Smith epic takes Australia ahead before Hazlewood makes mark

England 302 and 2 for 33 lead Australia 328 (Smith 141*, Marsh 51) by seven runs
Scorecard and ball-by-ball details

In the course of what is rapidly developing into a supernatural Test career, Steven Smith has surpassed himself time and time again. But in the course of 57 Tests and 21 centuries, it is hard to believe that he has compiled a more brilliant and vital innings than his unbeaten 141 in the first Test of the 2017-18 Ashes.

On Smith’s dogged and indomitable watch, Australia seized hold of a rapidly freefalling first innings, and dot by dot, nudge by nudge, turned what had at one stage looked like being a 100-run deficit into a vital lead of 26.

And then, as if ignited by their skipper’s deeds, Australia’s bowlers tore into England’s top order in a gory final hour. Josh Hazlewood ripped out two prize wickets, including Alastair Cook for his second failure of the match, before Mitchell Starc clanged England’s captain, Joe Root, a savage blow on the helmet. Root and Mark Stoneman limped to the close on 2 for 33, a lead of 7, but in the course of 16 high-octane overs, the legend of the Gabbatoir had burst back to prominence in no uncertain terms.

It was a sensational day’s cricket, glacially slow at times – particularly during a morning session in which Smith added just 17 runs to his overnight 64 – but never less than utterly absorbing, thanks to a match situation in which two wholly committed teams have surged and slipped like a pair of boat-race crews hurtling under Hammersmith Bridge.

But, by the close of day three, it was abundantly clear which team had pulled ahead by a length. Hard though England toiled in the field, not least in the build-up to the second new ball, when Jake Ball and Chris Woakes – backed up by funky leg-side fields – set themselves to slow the run-rate to a crawl, their efforts were as nothing compared to the pace and fury that Australia’s seamers were able to generate on a surface that is appreciably quicker now than it had been on a sluggish first day.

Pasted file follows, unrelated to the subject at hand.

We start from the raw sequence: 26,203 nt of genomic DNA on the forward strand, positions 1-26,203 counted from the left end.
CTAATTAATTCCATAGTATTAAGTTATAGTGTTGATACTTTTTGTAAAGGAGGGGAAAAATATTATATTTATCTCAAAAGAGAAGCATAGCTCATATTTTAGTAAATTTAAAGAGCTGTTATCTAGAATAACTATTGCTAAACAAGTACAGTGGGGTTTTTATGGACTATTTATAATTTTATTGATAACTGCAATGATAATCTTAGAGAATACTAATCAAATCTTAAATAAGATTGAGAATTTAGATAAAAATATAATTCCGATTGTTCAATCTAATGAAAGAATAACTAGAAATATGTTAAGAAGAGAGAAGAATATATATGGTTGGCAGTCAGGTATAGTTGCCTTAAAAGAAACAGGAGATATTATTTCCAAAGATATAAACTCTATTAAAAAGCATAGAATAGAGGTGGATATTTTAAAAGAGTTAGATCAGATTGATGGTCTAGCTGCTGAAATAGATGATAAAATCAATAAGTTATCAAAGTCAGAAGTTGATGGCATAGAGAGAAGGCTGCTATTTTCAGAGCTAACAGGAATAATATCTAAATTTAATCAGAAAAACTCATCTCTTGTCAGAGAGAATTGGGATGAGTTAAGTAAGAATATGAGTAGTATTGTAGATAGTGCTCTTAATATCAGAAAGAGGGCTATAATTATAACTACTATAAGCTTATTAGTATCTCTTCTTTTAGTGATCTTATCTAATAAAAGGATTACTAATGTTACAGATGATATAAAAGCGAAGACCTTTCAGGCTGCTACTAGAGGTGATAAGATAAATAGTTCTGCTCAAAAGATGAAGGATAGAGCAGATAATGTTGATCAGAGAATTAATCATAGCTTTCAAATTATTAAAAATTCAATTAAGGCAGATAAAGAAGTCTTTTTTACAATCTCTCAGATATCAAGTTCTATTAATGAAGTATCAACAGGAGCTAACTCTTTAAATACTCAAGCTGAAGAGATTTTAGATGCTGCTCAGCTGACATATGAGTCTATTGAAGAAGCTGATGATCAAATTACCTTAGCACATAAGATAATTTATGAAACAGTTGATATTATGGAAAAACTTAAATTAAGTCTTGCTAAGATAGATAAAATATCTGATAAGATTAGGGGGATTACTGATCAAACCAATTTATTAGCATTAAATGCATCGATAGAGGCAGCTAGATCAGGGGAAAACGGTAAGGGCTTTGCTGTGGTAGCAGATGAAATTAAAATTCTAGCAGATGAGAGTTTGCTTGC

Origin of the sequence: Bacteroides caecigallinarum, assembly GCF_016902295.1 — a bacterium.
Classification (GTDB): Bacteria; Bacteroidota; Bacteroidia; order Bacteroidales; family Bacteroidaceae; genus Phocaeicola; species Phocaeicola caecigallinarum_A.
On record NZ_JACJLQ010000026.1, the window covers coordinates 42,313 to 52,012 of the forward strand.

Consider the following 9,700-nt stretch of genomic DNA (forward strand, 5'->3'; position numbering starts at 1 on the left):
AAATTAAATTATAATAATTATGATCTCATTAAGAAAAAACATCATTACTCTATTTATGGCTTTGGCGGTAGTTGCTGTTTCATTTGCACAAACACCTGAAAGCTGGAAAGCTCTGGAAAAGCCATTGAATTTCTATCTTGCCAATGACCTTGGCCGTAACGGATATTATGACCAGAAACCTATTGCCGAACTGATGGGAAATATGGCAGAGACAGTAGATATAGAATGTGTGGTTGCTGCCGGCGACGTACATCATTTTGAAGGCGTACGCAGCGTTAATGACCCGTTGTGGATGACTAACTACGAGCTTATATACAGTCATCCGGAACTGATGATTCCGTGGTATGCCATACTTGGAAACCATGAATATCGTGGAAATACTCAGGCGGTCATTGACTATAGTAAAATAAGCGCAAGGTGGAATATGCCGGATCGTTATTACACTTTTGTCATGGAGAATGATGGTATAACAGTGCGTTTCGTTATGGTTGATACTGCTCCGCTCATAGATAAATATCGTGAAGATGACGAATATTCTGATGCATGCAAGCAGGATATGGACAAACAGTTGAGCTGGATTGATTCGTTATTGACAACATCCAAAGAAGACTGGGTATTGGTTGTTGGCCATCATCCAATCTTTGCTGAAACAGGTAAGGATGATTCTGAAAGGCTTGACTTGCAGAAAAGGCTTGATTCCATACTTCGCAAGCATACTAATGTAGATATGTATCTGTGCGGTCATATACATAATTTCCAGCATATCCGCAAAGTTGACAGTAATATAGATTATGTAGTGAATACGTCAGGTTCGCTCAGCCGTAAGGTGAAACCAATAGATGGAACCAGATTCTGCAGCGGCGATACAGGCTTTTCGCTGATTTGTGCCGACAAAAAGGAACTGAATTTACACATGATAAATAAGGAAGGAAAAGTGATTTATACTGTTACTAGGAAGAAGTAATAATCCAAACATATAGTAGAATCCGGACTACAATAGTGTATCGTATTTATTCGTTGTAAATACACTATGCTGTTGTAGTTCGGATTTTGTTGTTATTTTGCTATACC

From the outset of England’s second innings, it was clear that Starc and Hazlewood were generating a touch more heat than their English counterparts. However, Cook was still taken completely by surprise in Hazlewood’s second over, when he fizzed down a pinpoint bouncer that the former skipper could only flap off his eyebrows to fine leg, where Starc had only moments earlier been changing his boots and now dived forward to scoop up a stadium-igniting catch.

In came James Vince, England’s hero of the first innings, who moments earlier had been pictured shadow-batting in the dressing room. He got off the mark with a neat clip off his pads, but could go no further than that, as Hazlewood zeroed in on his outside edge, for Smith to snaffle a flying edge at second slip.

And before Root had had a chance to settle, it was Starc’s turn to leave his mark on the innings – or more specifically the peak of Root’s helmet, as he smashed a stunning bouncer flush into the corner of the visor and sent his ear-guard flying in the process. Australia’s fielders showed instant concern for the England captain, and the team doctor rushed out to give him a standing count, but with Mark Stoneman showing his mettle once again, England managed to reach the close with their hopes more intact than the fury of the session might have suggested.

And yet, England will have regrouped at the close of play wondering how they were not firmly in control of this contest. The simple answer is that Smith refused to let them take control, although there were also some crucial questions flying around about the fitness of James Anderson, whose withdrawal from the attack after just three overs of the second new ball undermined England’s hopes of a quick kill, after he and Stuart Broad had struck twice in as many overs to reduce Australia to 209 for 7.